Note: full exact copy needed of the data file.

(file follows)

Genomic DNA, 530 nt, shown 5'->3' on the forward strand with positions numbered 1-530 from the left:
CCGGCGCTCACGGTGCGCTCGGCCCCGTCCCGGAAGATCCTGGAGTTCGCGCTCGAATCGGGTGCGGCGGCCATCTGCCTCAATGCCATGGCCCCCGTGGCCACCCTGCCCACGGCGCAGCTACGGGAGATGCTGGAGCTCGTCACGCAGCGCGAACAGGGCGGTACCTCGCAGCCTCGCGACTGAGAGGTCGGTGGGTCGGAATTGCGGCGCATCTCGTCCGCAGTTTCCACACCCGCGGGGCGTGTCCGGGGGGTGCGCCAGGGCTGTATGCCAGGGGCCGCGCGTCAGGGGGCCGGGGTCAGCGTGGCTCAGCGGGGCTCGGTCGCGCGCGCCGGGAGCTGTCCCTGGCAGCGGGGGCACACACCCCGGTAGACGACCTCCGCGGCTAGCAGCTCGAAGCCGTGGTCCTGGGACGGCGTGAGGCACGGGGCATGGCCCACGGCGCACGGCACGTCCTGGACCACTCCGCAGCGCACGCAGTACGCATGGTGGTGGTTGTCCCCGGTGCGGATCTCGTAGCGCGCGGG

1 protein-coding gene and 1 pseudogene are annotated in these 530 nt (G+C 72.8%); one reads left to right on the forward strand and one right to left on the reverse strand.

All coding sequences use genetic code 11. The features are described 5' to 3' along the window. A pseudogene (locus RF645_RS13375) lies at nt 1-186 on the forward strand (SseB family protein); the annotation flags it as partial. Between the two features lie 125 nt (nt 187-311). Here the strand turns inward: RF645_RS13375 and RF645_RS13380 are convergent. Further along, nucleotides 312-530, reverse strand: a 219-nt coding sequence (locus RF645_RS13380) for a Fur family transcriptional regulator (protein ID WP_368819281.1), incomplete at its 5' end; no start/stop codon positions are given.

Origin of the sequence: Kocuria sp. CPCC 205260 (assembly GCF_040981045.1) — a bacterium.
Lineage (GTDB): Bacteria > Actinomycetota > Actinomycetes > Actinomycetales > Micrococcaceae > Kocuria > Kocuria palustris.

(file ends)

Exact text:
Genomic DNA, 530 nt, shown 5'->3' on the forward strand with positions numbered 1-530 from the left:
CCGGCGCTCACGGTGCGCTCGGCCCCGTCCCGGAAGATCCTGGAGTTCGCGCTCGAATCGGGTGCGGCGGCCATCTGCCTCAATGCCATGGCCCCCGTGGCCACCCTGCCCACGGCGCAGCTACGGGAGATGCTGGAGCTCGTCACGCAGCGCGAACAGGGCGGTACCTCGCAGCCTCGCGACTGAGAGGTCGGTGGGTCGGAATTGCGGCGCATCTCGTCCGCAGTTTCCACACCCGCGGGGCGTGTCCGGGGGGTGCGCCAGGGCTGTATGCCAGGGGCCGCGCGTCAGGGGGCCGGGGTCAGCGTGGCTCAGCGGGGCTCGGTCGCGCGCGCCGGGAGCTGTCCCTGGCAGCGGGGGCACACACCCCGGTAGACGACCTCCGCGGCTAGCAGCTCGAAGCCGTGGTCCTGGGACGGCGTGAGGCACGGGGCATGGCCCACGGCGCACGGCACGTCCTGGACCACTCCGCAGCGCACGCAGTACGCATGGTGGTGGTTGTCCCCGGTGCGGATCTCGTAGCGCGCGGG

1 protein-coding gene and 1 pseudogene are annotated in these 530 nt (G+C 72.8%); one reads left to right on the forward strand and one right to left on the reverse strand.

All coding sequences use genetic code 11. The features are described 5' to 3' along the window. A pseudogene (locus RF645_RS13375) lies at nt 1-186 on the forward strand (SseB family protein); the annotation flags it as partial. Between the two features lie 125 nt (nt 187-311). Here the strand turns inward: RF645_RS13375 and RF645_RS13380 are convergent. Further along, nucleotides 312-530, reverse strand: a 219-nt coding sequence (locus RF645_RS13380) for a Fur family transcriptional regulator (protein ID WP_368819281.1), incomplete at its 5' end; no start/stop codon positions are given.

Origin of the sequence: Kocuria sp. CPCC 205260 (assembly GCF_040981045.1) — a bacterium.
Lineage (GTDB): Bacteria > Actinomycetota > Actinomycetes > Actinomycetales > Micrococcaceae > Kocuria > Kocuria palustris.